Tony Reed
Del Norte Triplicate

F looding over Kellogg Road was one of the indicators that the sandbar keeping Lakes Earl and Tolowa from flowing into the ocean needed to be breached. The bar is breached yearly, when rain causes flooding concerns for the surrounding homes and roads. Along with Kellogg Road, several roads inside Pacific Shores were underwater Thursday.

County Community Development Director Heidi Kunstal said the county will typically apply for an emergency Coastal Commission permit when one of the gauges on the lake reaches 8 feet. As of Thursday, the gauge measured 9.5 feet, with more rain in the forecast.

County Public Roads personnel, along with California Department of Fish and Wildlife staff, went to the 1,000-foot-wide sandbar with a large bulldozer.

Frank Kemp, an environmental scientist with Fish and Wildlife, went out first, carefully examining the area with a spotting scope for signs of plover nests. Asked where the tiny birds might go once the shoreline recedes, Kemp said they will typically stay on the shore, as they are not known to inhabit grassy areas of the beach. Kemp monitored bird activity in the area during the breaching process.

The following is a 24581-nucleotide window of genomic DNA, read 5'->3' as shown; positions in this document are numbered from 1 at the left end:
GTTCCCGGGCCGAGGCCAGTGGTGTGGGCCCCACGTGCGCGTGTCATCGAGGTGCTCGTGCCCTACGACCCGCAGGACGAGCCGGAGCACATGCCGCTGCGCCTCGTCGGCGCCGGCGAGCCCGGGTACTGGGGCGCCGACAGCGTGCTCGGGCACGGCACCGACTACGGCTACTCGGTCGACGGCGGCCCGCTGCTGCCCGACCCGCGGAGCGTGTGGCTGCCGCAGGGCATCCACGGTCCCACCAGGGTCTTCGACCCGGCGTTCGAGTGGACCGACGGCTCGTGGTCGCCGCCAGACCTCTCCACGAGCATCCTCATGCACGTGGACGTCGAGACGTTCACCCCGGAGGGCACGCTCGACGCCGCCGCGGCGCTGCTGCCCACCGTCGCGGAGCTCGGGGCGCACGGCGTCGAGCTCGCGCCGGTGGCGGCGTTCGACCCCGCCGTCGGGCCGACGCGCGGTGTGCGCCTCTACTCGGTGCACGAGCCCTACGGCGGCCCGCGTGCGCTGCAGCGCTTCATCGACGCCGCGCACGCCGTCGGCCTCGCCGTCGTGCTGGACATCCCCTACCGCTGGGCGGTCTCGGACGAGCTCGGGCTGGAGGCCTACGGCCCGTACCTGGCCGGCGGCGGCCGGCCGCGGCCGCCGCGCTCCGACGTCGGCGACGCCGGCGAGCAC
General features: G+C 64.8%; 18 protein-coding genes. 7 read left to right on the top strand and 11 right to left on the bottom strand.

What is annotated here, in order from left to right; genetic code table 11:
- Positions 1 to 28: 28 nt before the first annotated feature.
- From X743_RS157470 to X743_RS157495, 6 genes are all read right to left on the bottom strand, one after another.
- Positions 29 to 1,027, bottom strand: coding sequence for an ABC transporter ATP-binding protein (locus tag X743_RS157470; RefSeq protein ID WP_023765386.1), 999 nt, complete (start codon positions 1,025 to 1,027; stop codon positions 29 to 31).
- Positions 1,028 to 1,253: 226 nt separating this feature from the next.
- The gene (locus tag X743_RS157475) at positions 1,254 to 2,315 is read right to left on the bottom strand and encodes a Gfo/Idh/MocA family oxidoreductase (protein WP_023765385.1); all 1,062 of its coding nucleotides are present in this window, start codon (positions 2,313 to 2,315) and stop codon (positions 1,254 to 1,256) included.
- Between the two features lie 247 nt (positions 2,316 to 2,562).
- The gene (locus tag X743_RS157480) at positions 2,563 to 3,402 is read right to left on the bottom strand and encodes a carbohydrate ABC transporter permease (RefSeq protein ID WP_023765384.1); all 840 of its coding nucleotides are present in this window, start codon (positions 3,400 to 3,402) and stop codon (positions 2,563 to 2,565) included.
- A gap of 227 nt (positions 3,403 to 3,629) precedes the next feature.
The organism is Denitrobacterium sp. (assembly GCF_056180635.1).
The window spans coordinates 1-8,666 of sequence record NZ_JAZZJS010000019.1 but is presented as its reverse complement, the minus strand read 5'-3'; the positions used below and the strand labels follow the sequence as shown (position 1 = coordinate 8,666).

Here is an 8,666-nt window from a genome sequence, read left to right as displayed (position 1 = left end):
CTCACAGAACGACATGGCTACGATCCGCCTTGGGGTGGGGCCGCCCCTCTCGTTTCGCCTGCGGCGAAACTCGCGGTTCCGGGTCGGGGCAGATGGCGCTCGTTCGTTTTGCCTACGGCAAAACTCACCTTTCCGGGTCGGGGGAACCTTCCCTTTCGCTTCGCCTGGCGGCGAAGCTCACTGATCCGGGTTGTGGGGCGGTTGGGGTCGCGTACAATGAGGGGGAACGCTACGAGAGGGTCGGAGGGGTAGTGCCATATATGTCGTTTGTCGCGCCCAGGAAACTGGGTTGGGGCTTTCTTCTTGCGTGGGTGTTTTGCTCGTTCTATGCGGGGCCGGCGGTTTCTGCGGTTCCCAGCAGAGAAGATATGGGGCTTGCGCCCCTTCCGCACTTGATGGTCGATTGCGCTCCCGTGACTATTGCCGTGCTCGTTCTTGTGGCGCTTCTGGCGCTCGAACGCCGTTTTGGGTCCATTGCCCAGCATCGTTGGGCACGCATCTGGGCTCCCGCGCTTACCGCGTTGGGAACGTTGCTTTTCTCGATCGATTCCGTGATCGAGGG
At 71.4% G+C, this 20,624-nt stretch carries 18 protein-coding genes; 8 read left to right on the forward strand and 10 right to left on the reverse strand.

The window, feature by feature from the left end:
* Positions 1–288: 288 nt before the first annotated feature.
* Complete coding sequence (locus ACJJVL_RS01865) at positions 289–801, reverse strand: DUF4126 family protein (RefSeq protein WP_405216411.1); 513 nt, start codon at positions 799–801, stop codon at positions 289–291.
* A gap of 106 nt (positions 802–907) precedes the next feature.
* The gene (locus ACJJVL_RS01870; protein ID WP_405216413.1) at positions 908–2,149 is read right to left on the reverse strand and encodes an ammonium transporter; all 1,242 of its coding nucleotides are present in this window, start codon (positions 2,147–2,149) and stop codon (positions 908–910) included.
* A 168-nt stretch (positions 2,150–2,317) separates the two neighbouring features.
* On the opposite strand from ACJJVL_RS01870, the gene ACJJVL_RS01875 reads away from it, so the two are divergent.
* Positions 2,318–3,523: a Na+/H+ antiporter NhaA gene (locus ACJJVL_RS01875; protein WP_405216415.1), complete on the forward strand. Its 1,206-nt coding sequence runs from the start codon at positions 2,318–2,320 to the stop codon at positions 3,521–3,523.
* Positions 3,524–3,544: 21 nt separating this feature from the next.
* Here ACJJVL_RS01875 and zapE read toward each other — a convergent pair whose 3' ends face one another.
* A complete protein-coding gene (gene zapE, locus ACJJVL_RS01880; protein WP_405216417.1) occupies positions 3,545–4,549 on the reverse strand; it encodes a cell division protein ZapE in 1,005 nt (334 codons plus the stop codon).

Dozer operator Tristen Smith spent more than an hour creating a trench across the sandbar before releasing the flooded lakes into the ocean.

In past years, the breach area quickly grew as the flowing water carried sand and gravel into the ocean. This year, the channel grew only slightly by the following morning.

“They went back out to check this morning, and it was only down to 9.3 feet, and there’s still water on Kellogg (Road),” Kunstal said. “It usually drops in about 6 to 8 hours.”

Along with other permit requirements, the county must monitor the breach area monthly until the bar closes again.

The permit mandates the county monitor lagoon elevation, the location of the lagoon mouth, and its depth relative to the surrounding sand bar.

While the county has been breaching the bar yearly, an unknown person or persons breached the bar by hand in 2017. Last year, flooding reached 10.57 feet by late January.